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Robert Heinlein's Shadow: The Seven Starlings and "How Aeneas Browning Got Rich" [Paperback]

Michael Crowe
1.5 out of 5 stars  See all reviews (2 customer reviews)
RRP: 11.95
Price: 10.02 & FREE Delivery in the UK. Details
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Book Description

27 Mar 2007
What kind of world is left after the H5N1 Bird Flu Pandemic? What is our future likely to look like? Will humans be cloned and their genetics engineered? What changes to the human genome might the conditions of a moon colony produce? Where is all that extra mass in the universe? A thought provoking science fiction book after the old style with lots of correct science, where the questions being asked encourage readers to become more familiar with the various disciplines [genetics ,mineralogy, anthropology, math etc.] which are glanced upon, and accurately portrayed. The theme is "love that never will be" and the hero of the first story is a four hundred pound, hairy but lovable, slightly mutated foot ball player named Hugh, and the five, eleven year old girls who end up in his charge. This is a good book.

Product details

  • Paperback: 214 pages
  • Publisher: iUniverse (27 Mar 2007)
  • Language: English
  • ISBN-10: 0595437117
  • ISBN-13: 978-0595437115
  • Product Dimensions: 1.2 x 14.7 x 22.4 cm
  • Average Customer Review: 1.5 out of 5 stars  See all reviews (2 customer reviews)
  • Amazon Bestsellers Rank: 3,022,152 in Books (See Top 100 in Books)

Product Description

About the Author

The author lives on a pacific island surrounded by progeny and friends, he owns a five pound wonder dog more intelligent than many of the people who will read these words, and a Browning semi automatic shotgun with which he has, over many years, shot 26 deer. He has recently joined his daughter in the kind of vegetarianism where sea creatures such as fish and shrimps are still eaten, although privately, he intends to stretch the aquatic creatures rule to include ducks and geese if given the chance, {in fact even sea gulls, fullmars, gannets, and puffins are starting to look pretty good}. He recommends to all with a true desire to Grok and become waterbrothers that they Grok the sundance and begin to pray in the sweat lodge.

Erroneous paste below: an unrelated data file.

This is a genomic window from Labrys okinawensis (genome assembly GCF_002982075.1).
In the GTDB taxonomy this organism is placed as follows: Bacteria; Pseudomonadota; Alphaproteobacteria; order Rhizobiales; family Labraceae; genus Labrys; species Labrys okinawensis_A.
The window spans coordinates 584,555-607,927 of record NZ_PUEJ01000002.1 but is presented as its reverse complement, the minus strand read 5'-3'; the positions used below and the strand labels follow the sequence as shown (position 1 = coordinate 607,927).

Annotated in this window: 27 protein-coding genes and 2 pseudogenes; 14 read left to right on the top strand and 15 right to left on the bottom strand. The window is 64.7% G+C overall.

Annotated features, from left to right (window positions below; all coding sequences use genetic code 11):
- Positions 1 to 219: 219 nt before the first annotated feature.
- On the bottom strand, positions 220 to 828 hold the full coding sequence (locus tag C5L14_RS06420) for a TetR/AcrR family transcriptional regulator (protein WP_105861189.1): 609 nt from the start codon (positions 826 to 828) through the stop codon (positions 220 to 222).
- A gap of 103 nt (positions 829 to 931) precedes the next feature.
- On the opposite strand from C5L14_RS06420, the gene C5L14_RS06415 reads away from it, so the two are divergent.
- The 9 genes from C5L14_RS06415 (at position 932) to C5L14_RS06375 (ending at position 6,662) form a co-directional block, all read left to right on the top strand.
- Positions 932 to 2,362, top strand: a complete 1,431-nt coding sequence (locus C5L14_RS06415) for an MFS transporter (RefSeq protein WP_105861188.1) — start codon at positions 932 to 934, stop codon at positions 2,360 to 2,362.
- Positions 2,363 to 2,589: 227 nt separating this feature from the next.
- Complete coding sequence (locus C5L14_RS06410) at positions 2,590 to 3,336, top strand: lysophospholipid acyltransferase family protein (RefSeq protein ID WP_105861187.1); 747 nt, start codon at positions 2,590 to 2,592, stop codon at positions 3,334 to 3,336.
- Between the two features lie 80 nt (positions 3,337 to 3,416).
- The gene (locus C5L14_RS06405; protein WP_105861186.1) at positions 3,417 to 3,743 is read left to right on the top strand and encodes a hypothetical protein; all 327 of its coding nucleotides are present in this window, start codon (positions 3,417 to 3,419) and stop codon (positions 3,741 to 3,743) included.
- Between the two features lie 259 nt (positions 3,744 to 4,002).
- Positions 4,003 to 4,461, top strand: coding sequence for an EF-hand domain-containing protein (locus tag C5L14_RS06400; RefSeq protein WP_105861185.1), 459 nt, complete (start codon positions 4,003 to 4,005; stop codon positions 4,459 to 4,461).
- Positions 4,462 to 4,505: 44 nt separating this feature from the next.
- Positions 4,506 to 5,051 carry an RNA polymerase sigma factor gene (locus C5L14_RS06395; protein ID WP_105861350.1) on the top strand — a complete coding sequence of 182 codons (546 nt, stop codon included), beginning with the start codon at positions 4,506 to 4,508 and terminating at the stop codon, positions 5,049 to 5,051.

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Customer Reviews

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Most Helpful Customer Reviews
6 of 6 people found the following review helpful
1.0 out of 5 stars In Dire Need of an Editor 3 Sep 2009
Anyone with chutzpah to use one of Heinlein's character's names as his own had better be a very good writer. Unfortunately, this is not the case here. The problems with this book are many:

1. Grammar: run-on and incomplete sentences, inappropriately placed commas, semi-colons, quotation marks, near-random improper capitalization, disagreement between subject and verb, use of the wrong homonym ('there' for `their'), spelling, verb tense-the list continues on and on. A lot of this would have been caught by any standard word processor, which obviously wasn't used, and this really can't be blamed on the typesetter, as there were just too many of the things (and even if it was, even a cursory proof-read should have caught and fixed most of this).